Date: Sun, 03 Apr 2005 08:11:55 -0400
From: Malt_Hound <Malt_Houndnospamm*yahoo.com>
Subject: Re: 2000 9-3 cluth problem (maybe?)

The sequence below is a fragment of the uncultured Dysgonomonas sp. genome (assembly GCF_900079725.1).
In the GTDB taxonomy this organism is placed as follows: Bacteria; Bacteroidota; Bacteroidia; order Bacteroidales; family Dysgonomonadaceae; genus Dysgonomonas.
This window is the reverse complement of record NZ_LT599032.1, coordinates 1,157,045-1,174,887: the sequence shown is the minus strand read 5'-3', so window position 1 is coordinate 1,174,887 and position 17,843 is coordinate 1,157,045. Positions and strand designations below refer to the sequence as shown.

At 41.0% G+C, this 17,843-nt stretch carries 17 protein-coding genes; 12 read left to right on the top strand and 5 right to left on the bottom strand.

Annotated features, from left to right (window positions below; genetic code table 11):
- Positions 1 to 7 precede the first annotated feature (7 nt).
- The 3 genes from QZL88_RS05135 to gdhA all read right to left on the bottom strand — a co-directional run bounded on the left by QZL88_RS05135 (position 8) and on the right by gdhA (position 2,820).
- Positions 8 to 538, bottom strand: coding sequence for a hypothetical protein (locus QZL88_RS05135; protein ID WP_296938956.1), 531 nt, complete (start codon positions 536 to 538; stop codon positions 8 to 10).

username0327 wrote: > ma_twain wrote: > > >>Riding the clutch to avoid rattling and shaking is not a option. > > Take > >>the car back and leave it over night so the dealership can experience > > >>the problem first hand. Do this before the warranty is over. > > > ok thanks. I appreciate the quick reply. > To be more specific it lasts less then 1 second and seems to be harder > to duplicate in first gear once the car is warmed up. I also have > noticed that the throttle is very slow to respond when i take my foot > off the pedal, when upshifting it will rev at about the same rpm > basically until i let off the clutch into the next gear instead of > slowing down while the clutch is depressed and foot off the gas, is > this normal or should i also have that looked at? What you describe, sad to say, is normal. As you may be aware, the actual throttle plate is not physically connected to the accelerator pedal, as in the good old days. It is a "drive by wire" system, which means your foot pedal operates only a variable resistor (potentiometer) which then tells the control unit how much throttle you want. The ECU then operates the throttle plate for you via an electric servo motor. SAAB engineers, at some point in time, decided that the throttle should be released slowly to reduce the emissions that occur in a trailing throttle condition. This was a very unfortunate decision, IMO, as it makes the driver feel disconnected from the engine and drive train during shifting, and seriously hampers the total driving experience. The reason I am so aware of this is I purchased a 2000 9-3SEC last year. This was to be my summer fun sporty car. I searched around and could not find anyone who reported being able to change this characteristic (ECU reprogram?) so I ended up selling off the car because of it, along with the tendency the convertibles have for cowl shake. I could have lived with the cowl shake, or worked to reinforce the chassis, but the throttle thing just pissed me off too much. In the case of an auto transmission, it would be a moot point, but part of my definition of "driving" is clutching and shifting. Otherwise that car was a beauty. Gotta love that HOT!! It was hard *not* to spin the tires on acceleration. ;-) -Fred W

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